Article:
The Cape Town drought: are more supply problems just around the corner?

5 October 2017

Bloom of toxic cyanobacteria in Theewaterskloof Dam(Photo: Bill Harding, 1991)

Bloom of toxic cyanobacteria in Theewaterskloof Dam(Photo: Bill Harding, 1991)

Monitoring for blue-green algae in times of drought – a need for increased vigilance:

The continuing and very troubling, ok downright scary is what it is, drought in the Western Cape should be on the minds of all those affected.  A major metropolitan area, plus numerous municipalities, are faced with the prospect of having to provide water from tankers at street corners in the not too distant future.  Millions of people will face considerable hardship, all the while having to continue to meet their daily obligations, be it family, work, education and so on.  Many work opportunities will be lost, at least temporarily.  The shortage of water problem could also, and rapidly, become a whole lot worse should what is left of the water become undrinkable.  Not everyone can afford bottled water.

The drought, seen in the main as a shortage of water – a quantity issue – also embodies a very real quality threat.  Almost all of our raw water is drawn from reservoirs (dams in local parlance) which, in aggregate, are at around 27% full in early October.  Some of these reservoirs (but not all) receive a daily load of nutrient-rich urban wastewater (sewage) effluent, continuously being added to receding volumes and increasing shallow depths.  Along with the arriving spring, water temperatures are on the rise – and potentially toxic algae may thrive in these warm, well-mixed (by wind) nutrient enriched and solar radiation replete waters = algal bloom heaven!  Theewaterskloof (the largest bulk supply for Cape Town) and Voelvlei (second largest) have long suffered from cyanobacterial (blue-green algal) blooms, and both feature increasingly in the ‘high risk’ end of the Water Research Commission developing project (EONEMP) on satellite-monitored algal blooms.  Both suffer from ‘taste and odour’ problems, produced by algae that may also and simultaneously produce potent liver and/or neurological toxins.

The upshot of all this is that a strongly-developed toxic algal bloom in such a reservoir could suddenly, and significantly, constrain the use thereof – an event that would be difficult to endure given the present volumetric constraints.  Early warning systems are thus of paramount importance.

Algal pigment profile showing metalimnetic bloom (8 m depth) of the toxin producing Planktothrix rubescens.

Algal pigment profile showing metalimnetic bloom (at > 8 m depth) of the toxin producing cyanobacterium  Planktothrix rubescens.

Technology has existed for quite a while now that allows for the real-time, in-line algal monitoring of the raw water feeding into treatment works.  This technology, known as a fluorometric technique, can discern between blue-green and other algae, and be linked to alarms to alert the operators of an impending issue.  The technology has, in the last few months, been upgraded to monitor for cyanobacterial pigments leaking from the bloom, this providing a proxy for the presence of toxins in the water.  As such, a comprehensive early warning system is available ‘off the shelf’.  This system does not require samples to be collected, taken to a lab and analysed – a process that may incur unacceptable and potentially life-threatening delays (see Figure below).  A wide range of instruments also include handheld devices that enable the detection of noxious algae in seconds at the shoreline.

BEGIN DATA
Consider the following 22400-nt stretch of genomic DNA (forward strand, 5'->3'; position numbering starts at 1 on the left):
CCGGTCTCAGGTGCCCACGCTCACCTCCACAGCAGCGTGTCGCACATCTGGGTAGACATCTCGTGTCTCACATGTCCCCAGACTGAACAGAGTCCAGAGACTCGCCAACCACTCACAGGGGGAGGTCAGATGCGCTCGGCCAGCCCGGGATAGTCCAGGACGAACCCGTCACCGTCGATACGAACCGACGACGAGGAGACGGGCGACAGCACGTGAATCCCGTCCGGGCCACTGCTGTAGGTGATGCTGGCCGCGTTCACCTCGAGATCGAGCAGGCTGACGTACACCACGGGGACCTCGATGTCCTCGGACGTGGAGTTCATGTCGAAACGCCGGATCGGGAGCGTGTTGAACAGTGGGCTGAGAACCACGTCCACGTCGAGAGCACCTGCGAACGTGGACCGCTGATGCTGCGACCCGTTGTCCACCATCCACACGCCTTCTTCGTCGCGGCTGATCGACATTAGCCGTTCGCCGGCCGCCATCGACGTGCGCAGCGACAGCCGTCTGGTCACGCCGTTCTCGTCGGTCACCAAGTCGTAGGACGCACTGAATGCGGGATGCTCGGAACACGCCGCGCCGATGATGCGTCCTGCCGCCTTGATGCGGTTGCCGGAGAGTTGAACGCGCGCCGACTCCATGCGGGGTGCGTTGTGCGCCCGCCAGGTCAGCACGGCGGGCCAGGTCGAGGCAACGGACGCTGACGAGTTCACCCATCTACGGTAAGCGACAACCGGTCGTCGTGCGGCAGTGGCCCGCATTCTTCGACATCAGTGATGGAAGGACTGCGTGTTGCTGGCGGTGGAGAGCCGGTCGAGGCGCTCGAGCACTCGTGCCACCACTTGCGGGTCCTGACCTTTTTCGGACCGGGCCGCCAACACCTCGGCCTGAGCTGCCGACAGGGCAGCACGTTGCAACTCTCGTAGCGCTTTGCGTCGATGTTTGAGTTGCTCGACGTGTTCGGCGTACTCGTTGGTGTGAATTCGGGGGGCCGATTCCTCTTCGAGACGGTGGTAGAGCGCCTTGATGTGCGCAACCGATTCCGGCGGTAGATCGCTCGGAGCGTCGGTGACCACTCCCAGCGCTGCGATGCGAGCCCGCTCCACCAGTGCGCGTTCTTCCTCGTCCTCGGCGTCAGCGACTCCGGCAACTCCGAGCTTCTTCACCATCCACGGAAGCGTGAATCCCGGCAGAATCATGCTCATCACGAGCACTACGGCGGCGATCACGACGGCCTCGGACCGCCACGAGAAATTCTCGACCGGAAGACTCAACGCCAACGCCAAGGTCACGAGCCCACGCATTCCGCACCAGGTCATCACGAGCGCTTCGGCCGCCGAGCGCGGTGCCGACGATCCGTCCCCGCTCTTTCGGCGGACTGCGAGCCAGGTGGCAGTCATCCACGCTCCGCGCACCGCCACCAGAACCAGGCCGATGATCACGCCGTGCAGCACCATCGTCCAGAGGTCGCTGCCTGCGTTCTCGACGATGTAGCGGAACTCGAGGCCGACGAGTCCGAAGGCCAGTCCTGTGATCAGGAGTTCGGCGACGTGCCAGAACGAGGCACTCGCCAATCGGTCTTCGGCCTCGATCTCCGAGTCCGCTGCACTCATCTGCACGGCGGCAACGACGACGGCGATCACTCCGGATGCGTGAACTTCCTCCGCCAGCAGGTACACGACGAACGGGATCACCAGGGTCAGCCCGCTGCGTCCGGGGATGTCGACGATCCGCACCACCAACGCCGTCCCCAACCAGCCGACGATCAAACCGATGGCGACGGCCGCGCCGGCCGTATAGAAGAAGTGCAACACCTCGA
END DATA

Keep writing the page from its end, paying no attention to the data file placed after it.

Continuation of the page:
Fluorometric tracking of a blue-green algal bloom (in green), overlain with manual cell counts (in red)

Fluorometric tracking of a blue-green algal bloom (in green), overlain with manual cell counts (in red)

I am not aware of any treatment works downstream of algal-impacted reservoirs in the Western Cape that have deployed this type of monitoring system – despite the fact that we are now apparently just six months off our taps running dry.   I don’t believe I am being alarmist when I say that what we face now could become a whole lot worse (of course, arguably an earthquake could disrupt the tunnel through the mountain, cutting off Theewaterskloof water to Cape Town altogether…).

Residents of Toledo queueing for water during a toxic algal bloom in their reservoir.  Source: ToledoBlade.

Residents of Toledo queueing for drinking water during a toxic algal bloom in their reservoir. Source: ToledoBlade.

(Author details: Bill Harding is an internationally-recognised algologist.  He previously held the position of Hydrobiologist and Microbiologist at the City of Cape Town [1988-1998] and in 1992 he established the first and only dedicated algal toxin lab in Africa at the City.  He correctly predicted the avoidable appearance of toxic algae in both Theewaterskloof and Voelvlei and is an authority on wastewater-driven eutrophication (nutrient-enrichment) of South African reservoirs.  He drafted the toxic algae research and management strategy for the Water Research Commission and represented the WRC on the toxic algal task group of the Global Water Research Coalition (GWRC), also drafting the risk chapter in the GWRC international manual on toxic algae.  He is, since 2008, also the South African representative for the world-leading bbe-Moldaenke range of fluorometric algal monitoring equipment.  This Blog (Droplets) contains a number of posts addressing eutrophication and toxic algae which may be of interest to readers seeking further information).

 

 

 

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